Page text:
Romania, in the southeast of central Europe,
has a transitional climate, experiencing both temperate and continental
conditions and receiving all four seasons. Typically, Romania
experiences blisteringly hot summers, cool, dry autumns, cold winters with snow
and fog, and mild springs. Rainfall levels are usually moderately low all year.
The country’s location and varied topography, notably the Carpathian
Mountains, means there is a great deal of regional climatic
variation. Rainfall is generally higher in the west and in mountainous regions,
while the eastern regions are drier. Western regions also tend to have milder
The Black Sea coast, on which Dobrogea is located, has a
temperate climate as the weather is greatly moderated by the Black
Sea. Far to the west the Carpathians stop the majority of oceanic
wind on their west sides, forcing precipitation to fall there before passing
over to the east side of the country. The area is part of the Romanian or
Walachian Plain and is mainly flat plateau. With little to hinder them, oceanic
winds from the northwest, and northeast, and polar winds from the north blow
freely across the land. Receiving weather fronts drained of their precipitation
by the mountains and in the absence of topological features, this part of Romania is dry
and windswept. When rain does fall it does so in the form of violent storms. This
is most likely in spring and early summer. Constanta,
on the northern part of Romania’s
coast, receives pleasantly warm summers with a peak of 26°C in July and August,
and cool winters with an average low of -3°C in January when the day time high
is 4°C. These temperatures are much milder than more westerly regions of Romania.
Eastern Romania, between the Carpathians and the Black Sea, is similar to Drobogea in its flat topography
as it too is part of the Romanian Plain. It is also starved of rain by the
Carpathians, but far from the Black Sea its
climate is more continental, seeing greater extremes of temperature. Bucharest sees average
highs of 29°C in July and August but the temperature actually reaches 35°C
quite often and can peak in the low 40s. Aridity means that the area has little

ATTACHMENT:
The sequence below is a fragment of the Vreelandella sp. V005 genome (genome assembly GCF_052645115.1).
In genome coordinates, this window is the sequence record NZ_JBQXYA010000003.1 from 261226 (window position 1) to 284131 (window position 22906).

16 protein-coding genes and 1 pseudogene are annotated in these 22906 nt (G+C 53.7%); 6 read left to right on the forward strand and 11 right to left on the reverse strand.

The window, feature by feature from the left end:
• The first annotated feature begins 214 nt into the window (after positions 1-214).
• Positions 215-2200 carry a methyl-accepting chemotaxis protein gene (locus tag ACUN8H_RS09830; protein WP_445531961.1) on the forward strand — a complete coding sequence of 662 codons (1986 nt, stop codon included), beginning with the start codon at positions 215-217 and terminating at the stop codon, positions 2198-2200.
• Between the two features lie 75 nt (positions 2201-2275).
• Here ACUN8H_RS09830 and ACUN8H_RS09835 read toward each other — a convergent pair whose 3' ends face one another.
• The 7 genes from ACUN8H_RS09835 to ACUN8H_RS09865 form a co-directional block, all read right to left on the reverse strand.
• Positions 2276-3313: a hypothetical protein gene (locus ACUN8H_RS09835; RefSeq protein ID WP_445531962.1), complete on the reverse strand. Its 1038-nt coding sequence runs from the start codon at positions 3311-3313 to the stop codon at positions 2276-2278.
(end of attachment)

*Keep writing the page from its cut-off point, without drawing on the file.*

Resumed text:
insulation and there is usually a great drop in temperature from day to night.
The average low in January is -5°C when the average high is 1°C. Frosts are
common and while precipitation remains low, if it fall it usually snows.
Central Romania, which consists of the Carpathian and BihorMountains,
receive a temperate climate with a great deal of rain. While the peaks of
mountains are snow-capped through the winter and the highest peaks have
permafrost, lower elevations receive milder temperatures than might be
expected. The mountains block the more extreme continental temperatures from
blowing to the west, so winters are warm far the elevation, and summers are
cool for the inland location. Sibiu sees an average high temperature of 25°C in August and an average low of -8°C
in January. Summers are prone to thunderstorms and winters see light snowfall.
Up in the mountains the ski resorts such as Poina Brasov, Sinaia and Stana de
Vale, are open for all of winter and into spring.
Western Romania is wetter than eastern Romania but not
as wet as the mountainous regions. It receives a continental climate, spared
the extremes of Russia’s
vast Siberian plain to the north by the Carpathians. Temperatures are similar
to those in Eastern Romania. Arad sees summer average highs of 28°C in
July and August, and winter lows of -5°C in January. It is generally much more
overcast due to the abundance of humid air that builds up on this side of the
mountains, but still sees a good deal of sunshine in summer months.
It is generally agreed that the best time to visit Romania is in
the late spring or early autumn months when the extreme highs of the summer
heat are to be avoided. However, many areas, such as the Carpathian region and
the coast, do not get too hot in the summer. The Carpathians are actually most
popular in the winter when the ski resorts open. The Black
Sea resorts are rapidly increasing in popularity and crowds flock
to the most popular Mamaia in the peak of the summer, cooled by breezes coming
in from the sea.
Great topological diversity, from flat plateau to rolling
foothills to large mountains, and the effects this has on regional climates,
has lead to a high level of biodiversity. Romania’s
landscape ranges from marshlands around the Danube
delta, to grasslands on the plateau and broad-leafed forests hugging the
mountains. Human development has done damage to Romania’s
environment but it still has the largest area of intact forest in Europe, and steps are being taken towards a more
sustainable level of growth. The wolf, lynx and brown bear species are success
stories of Romania’s
undisturbed forests; those living in Romania
are the only healthy populations left in Europe and account for a large percent
of the total populations in Europe.